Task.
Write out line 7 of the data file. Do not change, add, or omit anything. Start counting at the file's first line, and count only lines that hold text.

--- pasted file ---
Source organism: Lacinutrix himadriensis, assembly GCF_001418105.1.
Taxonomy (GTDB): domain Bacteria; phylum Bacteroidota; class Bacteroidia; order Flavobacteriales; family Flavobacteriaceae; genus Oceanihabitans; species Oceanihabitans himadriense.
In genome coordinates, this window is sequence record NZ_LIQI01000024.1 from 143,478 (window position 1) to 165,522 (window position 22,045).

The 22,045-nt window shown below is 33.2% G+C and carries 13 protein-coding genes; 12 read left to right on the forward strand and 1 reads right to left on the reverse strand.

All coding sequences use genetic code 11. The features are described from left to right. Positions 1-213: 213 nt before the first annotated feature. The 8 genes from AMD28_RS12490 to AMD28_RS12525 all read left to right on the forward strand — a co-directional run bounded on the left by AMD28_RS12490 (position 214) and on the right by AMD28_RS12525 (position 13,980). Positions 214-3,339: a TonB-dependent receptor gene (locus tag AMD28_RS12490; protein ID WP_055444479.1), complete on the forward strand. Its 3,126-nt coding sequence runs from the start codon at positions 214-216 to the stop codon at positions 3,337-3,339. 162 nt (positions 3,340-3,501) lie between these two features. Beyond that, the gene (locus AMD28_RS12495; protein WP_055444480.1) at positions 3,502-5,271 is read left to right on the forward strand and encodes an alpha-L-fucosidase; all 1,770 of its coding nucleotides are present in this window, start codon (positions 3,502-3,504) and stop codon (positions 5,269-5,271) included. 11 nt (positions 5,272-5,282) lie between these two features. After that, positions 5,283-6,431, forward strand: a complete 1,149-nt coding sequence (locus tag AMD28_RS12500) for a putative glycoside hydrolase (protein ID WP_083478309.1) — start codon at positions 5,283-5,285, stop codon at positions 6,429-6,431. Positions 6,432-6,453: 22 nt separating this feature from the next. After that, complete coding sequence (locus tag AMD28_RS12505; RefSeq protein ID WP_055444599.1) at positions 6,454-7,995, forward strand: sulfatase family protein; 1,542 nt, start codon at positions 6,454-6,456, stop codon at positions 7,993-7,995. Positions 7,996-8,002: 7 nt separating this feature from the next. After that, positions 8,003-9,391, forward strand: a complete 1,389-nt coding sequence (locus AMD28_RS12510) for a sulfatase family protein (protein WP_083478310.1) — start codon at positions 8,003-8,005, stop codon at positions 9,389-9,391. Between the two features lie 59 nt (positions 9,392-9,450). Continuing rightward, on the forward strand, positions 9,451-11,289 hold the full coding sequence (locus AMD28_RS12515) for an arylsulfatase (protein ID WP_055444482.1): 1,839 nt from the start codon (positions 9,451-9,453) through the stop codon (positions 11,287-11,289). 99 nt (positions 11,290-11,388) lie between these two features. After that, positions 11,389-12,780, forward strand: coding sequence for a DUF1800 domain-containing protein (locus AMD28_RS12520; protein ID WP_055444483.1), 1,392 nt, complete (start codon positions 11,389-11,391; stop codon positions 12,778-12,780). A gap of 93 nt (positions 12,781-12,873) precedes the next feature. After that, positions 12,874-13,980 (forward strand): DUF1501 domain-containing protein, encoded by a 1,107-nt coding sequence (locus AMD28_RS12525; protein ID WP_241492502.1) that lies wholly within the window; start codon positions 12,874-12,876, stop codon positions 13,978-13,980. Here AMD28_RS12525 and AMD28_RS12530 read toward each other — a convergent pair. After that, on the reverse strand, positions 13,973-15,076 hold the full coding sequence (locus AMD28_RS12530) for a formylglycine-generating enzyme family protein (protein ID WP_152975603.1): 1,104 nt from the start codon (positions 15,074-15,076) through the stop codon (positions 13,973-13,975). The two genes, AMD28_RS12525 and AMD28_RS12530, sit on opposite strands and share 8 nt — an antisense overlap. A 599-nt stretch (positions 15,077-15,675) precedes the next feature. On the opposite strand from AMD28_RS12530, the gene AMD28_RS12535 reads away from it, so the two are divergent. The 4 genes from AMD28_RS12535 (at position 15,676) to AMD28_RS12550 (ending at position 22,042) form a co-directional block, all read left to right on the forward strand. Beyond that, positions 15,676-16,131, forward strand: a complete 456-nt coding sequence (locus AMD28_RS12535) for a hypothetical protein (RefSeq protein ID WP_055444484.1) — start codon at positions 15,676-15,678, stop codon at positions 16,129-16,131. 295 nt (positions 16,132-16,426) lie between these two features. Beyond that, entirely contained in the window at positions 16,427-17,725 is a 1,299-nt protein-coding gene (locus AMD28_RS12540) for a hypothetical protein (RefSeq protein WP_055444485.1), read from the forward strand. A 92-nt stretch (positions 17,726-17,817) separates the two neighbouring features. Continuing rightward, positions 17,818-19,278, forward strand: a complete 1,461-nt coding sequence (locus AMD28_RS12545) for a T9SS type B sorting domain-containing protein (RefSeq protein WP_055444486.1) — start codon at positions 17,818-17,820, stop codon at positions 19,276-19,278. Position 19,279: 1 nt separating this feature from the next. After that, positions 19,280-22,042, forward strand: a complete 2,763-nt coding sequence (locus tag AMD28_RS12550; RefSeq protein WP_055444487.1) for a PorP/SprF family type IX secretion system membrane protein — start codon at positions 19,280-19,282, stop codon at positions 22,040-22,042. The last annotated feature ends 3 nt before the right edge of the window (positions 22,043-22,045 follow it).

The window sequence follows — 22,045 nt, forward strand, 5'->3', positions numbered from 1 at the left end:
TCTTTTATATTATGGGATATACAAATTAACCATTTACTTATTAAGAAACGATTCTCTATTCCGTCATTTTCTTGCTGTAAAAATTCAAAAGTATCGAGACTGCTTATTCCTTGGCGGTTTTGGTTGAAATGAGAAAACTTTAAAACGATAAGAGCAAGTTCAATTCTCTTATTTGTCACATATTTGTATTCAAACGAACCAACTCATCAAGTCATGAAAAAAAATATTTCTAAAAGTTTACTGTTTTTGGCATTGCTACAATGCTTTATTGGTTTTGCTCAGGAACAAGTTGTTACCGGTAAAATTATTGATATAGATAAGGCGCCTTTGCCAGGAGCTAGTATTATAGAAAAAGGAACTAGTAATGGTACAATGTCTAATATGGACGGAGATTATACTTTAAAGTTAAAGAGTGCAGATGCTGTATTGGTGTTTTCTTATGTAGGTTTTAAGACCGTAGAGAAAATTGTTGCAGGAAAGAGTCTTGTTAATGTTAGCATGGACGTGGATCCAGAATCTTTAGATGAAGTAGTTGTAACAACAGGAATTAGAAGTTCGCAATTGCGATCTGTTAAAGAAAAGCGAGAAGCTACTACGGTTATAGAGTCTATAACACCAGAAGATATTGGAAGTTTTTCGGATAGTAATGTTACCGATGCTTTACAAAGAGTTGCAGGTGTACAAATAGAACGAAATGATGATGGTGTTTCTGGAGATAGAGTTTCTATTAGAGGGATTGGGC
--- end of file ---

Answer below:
TCTTTTATATTATGGGATATACAAATTAACCATTTACTTATTAAGAAACGATTCTCTATTCCGTCATTTTCTTGCTGTAAAAATTCAAAAGTATCGAGACTGCTTATTCCTTGGCGGTTTTGGTTGAAATGAGAAAACTTTAAAACGATAAGAGCAAGTTCAATTCTCTTATTTGTCACATATTTGTATTCAAACGAACCAACTCATCAAGTCATGAAAAAAAATATTTCTAAAAGTTTACTGTTTTTGGCATTGCTACAATGCTTTATTGGTTTTGCTCAGGAACAAGTTGTTACCGGTAAAATTATTGATATAGATAAGGCGCCTTTGCCAGGAGCTAGTATTATAGAAAAAGGAACTAGTAATGGTACAATGTCTAATATGGACGGAGATTATACTTTAAAGTTAAAGAGTGCAGATGCTGTATTGGTGTTTTCTTATGTAGGTTTTAAGACCGTAGAGAAAATTGTTGCAGGAAAGAGTCTTGTTAATGTTAGCATGGACGTGGATCCAGAATCTTTAGATGAAGTAGTTGTAACAACAGGAATTAGAAGTTCGCAATTGCGATCTGTTAAAGAAAAGCGAGAAGCTACTACGGTTATAGAGTCTATAACACCAGAAGATATTGGAAGTTTTTCGGATAGTAATGTTACCGATGCTTTACAAAGAGTTGCAGGTGTACAAATAGAACGAAATGATGATGGTGTTTCTGGAGATAGAGTTTCTATTAGAGGGATTGGGC